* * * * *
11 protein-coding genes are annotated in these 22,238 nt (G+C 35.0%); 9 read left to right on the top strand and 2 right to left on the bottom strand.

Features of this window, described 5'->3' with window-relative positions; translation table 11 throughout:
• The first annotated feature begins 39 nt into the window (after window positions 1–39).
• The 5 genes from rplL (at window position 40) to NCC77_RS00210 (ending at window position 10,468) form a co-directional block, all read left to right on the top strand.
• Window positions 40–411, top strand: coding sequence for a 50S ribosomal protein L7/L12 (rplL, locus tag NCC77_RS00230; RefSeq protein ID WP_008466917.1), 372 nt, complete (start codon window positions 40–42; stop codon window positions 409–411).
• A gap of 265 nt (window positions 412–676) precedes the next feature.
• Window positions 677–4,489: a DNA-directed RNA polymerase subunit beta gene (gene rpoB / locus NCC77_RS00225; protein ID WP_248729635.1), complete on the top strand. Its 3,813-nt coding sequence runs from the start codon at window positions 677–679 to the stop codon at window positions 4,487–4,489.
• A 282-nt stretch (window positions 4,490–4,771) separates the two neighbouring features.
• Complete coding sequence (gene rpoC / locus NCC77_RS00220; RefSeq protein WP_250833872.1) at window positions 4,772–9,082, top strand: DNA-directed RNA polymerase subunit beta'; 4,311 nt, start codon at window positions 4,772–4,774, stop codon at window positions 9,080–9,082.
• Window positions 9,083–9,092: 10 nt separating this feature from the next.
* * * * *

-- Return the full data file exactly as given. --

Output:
11 protein-coding genes are annotated in these 22,238 nt (G+C 35.0%); 9 read left to right on the top strand and 2 right to left on the bottom strand.

Features of this window, described 5'->3' with window-relative positions; translation table 11 throughout:
• The first annotated feature begins 39 nt into the window (after window positions 1–39).
• The 5 genes from rplL (at window position 40) to NCC77_RS00210 (ending at window position 10,468) form a co-directional block, all read left to right on the top strand.
• Window positions 40–411, top strand: coding sequence for a 50S ribosomal protein L7/L12 (rplL, locus tag NCC77_RS00230; RefSeq protein ID WP_008466917.1), 372 nt, complete (start codon window positions 40–42; stop codon window positions 409–411).
• A gap of 265 nt (window positions 412–676) precedes the next feature.
• Window positions 677–4,489: a DNA-directed RNA polymerase subunit beta gene (gene rpoB / locus NCC77_RS00225; protein ID WP_248729635.1), complete on the top strand. Its 3,813-nt coding sequence runs from the start codon at window positions 677–679 to the stop codon at window positions 4,487–4,489.
• A 282-nt stretch (window positions 4,490–4,771) separates the two neighbouring features.
• Complete coding sequence (gene rpoC / locus NCC77_RS00220; RefSeq protein WP_250833872.1) at window positions 4,772–9,082, top strand: DNA-directed RNA polymerase subunit beta'; 4,311 nt, start codon at window positions 4,772–4,774, stop codon at window positions 9,080–9,082.
• Window positions 9,083–9,092: 10 nt separating this feature from the next.